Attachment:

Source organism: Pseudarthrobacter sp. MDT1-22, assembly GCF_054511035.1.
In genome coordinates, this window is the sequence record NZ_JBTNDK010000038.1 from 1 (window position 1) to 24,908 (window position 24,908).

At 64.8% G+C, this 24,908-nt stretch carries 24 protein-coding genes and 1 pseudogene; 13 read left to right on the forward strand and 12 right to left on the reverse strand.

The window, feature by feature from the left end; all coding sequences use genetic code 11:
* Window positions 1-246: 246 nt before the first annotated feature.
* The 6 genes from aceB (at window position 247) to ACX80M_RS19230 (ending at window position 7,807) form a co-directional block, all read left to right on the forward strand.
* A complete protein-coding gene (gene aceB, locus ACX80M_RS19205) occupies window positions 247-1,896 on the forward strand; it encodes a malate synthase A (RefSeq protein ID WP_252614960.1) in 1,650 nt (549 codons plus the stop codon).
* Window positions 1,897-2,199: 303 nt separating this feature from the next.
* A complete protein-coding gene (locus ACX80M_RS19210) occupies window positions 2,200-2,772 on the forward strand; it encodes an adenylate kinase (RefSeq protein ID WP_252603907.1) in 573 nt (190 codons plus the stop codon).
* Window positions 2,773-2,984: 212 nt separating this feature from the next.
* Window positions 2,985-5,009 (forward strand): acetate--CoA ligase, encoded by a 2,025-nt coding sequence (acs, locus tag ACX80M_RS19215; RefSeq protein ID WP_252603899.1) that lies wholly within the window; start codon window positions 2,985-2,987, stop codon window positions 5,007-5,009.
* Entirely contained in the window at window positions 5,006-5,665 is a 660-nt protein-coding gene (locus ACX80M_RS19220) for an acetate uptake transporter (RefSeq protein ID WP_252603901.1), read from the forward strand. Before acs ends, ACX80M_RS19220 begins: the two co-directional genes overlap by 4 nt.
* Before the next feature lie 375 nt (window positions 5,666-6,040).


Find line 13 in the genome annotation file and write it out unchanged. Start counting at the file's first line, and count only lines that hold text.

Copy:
* Before the next feature lie 375 nt (window positions 5,666-6,040).